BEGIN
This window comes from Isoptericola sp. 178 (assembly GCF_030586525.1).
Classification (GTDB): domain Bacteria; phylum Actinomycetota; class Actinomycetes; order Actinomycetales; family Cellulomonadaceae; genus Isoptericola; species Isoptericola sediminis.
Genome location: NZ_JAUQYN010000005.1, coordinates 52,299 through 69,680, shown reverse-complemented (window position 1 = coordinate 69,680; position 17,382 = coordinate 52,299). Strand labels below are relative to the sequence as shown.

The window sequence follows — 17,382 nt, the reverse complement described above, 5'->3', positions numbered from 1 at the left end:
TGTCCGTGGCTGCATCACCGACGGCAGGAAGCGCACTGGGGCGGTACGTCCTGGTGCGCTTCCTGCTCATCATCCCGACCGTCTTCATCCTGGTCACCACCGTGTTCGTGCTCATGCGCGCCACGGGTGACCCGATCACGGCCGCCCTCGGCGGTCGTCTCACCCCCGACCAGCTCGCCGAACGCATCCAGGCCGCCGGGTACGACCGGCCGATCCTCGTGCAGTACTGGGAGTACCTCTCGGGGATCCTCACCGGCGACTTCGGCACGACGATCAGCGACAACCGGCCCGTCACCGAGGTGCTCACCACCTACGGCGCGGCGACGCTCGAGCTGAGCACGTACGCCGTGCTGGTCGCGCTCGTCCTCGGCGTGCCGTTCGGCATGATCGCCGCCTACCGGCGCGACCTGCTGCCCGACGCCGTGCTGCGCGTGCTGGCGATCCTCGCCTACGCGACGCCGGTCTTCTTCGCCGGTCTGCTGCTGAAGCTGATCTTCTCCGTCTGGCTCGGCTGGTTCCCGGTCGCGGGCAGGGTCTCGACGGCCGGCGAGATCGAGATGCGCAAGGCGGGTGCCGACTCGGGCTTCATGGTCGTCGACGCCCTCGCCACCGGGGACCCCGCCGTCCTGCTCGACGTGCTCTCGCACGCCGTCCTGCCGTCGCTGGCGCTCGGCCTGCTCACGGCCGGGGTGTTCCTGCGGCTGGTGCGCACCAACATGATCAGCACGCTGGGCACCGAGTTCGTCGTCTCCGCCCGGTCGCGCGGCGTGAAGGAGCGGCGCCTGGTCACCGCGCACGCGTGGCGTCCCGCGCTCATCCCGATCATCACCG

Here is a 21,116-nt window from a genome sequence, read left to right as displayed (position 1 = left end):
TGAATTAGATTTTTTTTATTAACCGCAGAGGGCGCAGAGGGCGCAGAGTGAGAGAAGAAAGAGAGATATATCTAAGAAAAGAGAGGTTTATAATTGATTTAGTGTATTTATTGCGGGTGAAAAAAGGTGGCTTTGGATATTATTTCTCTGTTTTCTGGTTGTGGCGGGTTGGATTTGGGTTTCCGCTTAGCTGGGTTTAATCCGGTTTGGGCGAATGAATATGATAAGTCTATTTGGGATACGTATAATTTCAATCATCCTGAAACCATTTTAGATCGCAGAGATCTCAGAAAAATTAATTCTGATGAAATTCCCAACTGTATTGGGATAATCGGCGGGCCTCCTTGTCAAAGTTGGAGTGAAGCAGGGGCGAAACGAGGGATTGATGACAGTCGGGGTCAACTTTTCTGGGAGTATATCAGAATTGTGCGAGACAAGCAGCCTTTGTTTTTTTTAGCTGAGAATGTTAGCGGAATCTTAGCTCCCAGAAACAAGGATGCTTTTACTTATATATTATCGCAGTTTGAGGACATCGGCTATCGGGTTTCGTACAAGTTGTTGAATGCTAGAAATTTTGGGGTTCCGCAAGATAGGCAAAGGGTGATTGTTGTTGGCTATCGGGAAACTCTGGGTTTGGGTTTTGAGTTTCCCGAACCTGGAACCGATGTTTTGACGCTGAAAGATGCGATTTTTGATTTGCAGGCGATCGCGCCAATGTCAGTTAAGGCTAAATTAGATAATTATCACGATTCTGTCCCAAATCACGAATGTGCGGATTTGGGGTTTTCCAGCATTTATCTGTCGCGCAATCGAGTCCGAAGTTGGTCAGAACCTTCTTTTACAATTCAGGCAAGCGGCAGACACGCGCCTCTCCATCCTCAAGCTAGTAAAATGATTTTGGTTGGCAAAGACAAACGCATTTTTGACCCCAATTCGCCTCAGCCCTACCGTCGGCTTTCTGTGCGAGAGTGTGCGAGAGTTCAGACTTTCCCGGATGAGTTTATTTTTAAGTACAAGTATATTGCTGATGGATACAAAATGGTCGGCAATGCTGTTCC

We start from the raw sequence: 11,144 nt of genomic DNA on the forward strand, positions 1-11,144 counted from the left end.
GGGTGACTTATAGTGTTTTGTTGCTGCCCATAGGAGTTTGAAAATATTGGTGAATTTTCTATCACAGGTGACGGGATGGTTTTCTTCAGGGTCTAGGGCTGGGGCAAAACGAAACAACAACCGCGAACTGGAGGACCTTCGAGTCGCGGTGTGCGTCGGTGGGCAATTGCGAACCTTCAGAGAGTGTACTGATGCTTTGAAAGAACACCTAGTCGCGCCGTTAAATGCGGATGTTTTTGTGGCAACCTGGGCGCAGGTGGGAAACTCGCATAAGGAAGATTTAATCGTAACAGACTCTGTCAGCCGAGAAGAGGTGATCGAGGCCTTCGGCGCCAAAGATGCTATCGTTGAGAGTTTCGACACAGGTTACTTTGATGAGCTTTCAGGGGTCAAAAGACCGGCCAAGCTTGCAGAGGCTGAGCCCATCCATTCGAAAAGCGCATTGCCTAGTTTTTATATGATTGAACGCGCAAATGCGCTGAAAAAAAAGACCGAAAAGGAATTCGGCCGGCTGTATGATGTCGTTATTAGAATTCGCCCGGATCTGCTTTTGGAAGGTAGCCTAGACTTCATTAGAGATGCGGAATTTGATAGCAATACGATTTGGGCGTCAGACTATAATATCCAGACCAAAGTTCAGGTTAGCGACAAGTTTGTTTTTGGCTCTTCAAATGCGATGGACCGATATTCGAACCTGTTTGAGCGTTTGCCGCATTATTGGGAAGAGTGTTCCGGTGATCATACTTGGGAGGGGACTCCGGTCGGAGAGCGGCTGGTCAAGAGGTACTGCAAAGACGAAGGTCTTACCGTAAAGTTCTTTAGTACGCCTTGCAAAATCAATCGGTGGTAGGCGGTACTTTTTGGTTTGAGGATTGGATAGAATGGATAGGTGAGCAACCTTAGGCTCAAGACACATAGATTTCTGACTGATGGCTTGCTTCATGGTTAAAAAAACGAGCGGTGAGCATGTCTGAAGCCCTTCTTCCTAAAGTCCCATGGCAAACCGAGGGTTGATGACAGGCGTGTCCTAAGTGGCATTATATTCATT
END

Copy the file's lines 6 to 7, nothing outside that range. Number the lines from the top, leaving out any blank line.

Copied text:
Here is a 21,116-nt window from a genome sequence, read left to right as displayed (position 1 = left end):
TGAATTAGATTTTTTTTATTAACCGCAGAGGGCGCAGAGGGCGCAGAGTGAGAGAAGAAAGAGAGATATATCTAAGAAAAGAGAGGTTTATAATTGATTTAGTGTATTTATTGCGGGTGAAAAAAGGTGGCTTTGGATATTATTTCTCTGTTTTCTGGTTGTGGCGGGTTGGATTTGGGTTTCCGCTTAGCTGGGTTTAATCCGGTTTGGGCGAATGAATATGATAAGTCTATTTGGGATACGTATAATTTCAATCATCCTGAAACCATTTTAGATCGCAGAGATCTCAGAAAAATTAATTCTGATGAAATTCCCAACTGTATTGGGATAATCGGCGGGCCTCCTTGTCAAAGTTGGAGTGAAGCAGGGGCGAAACGAGGGATTGATGACAGTCGGGGTCAACTTTTCTGGGAGTATATCAGAATTGTGCGAGACAAGCAGCCTTTGTTTTTTTTAGCTGAGAATGTTAGCGGAATCTTAGCTCCCAGAAACAAGGATGCTTTTACTTATATATTATCGCAGTTTGAGGACATCGGCTATCGGGTTTCGTACAAGTTGTTGAATGCTAGAAATTTTGGGGTTCCGCAAGATAGGCAAAGGGTGATTGTTGTTGGCTATCGGGAAACTCTGGGTTTGGGTTTTGAGTTTCCCGAACCTGGAACCGATGTTTTGACGCTGAAAGATGCGATTTTTGATTTGCAGGCGATCGCGCCAATGTCAGTTAAGGCTAAATTAGATAATTATCACGATTCTGTCCCAAATCACGAATGTGCGGATTTGGGGTTTTCCAGCATTTATCTGTCGCGCAATCGAGTCCGAAGTTGGTCAGAACCTTCTTTTACAATTCAGGCAAGCGGCAGACACGCGCCTCTCCATCCTCAAGCTAGTAAAATGATTTTGGTTGGCAAAGACAAACGCATTTTTGACCCCAATTCGCCTCAGCCCTACCGTCGGCTTTCTGTGCGAGAGTGTGCGAGAGTTCAGACTTTCCCGGATGAGTTTATTTTTAAGTACAAGTATATTGCTGATGGATACAAAATGGTCGGCAATGCTGTTCC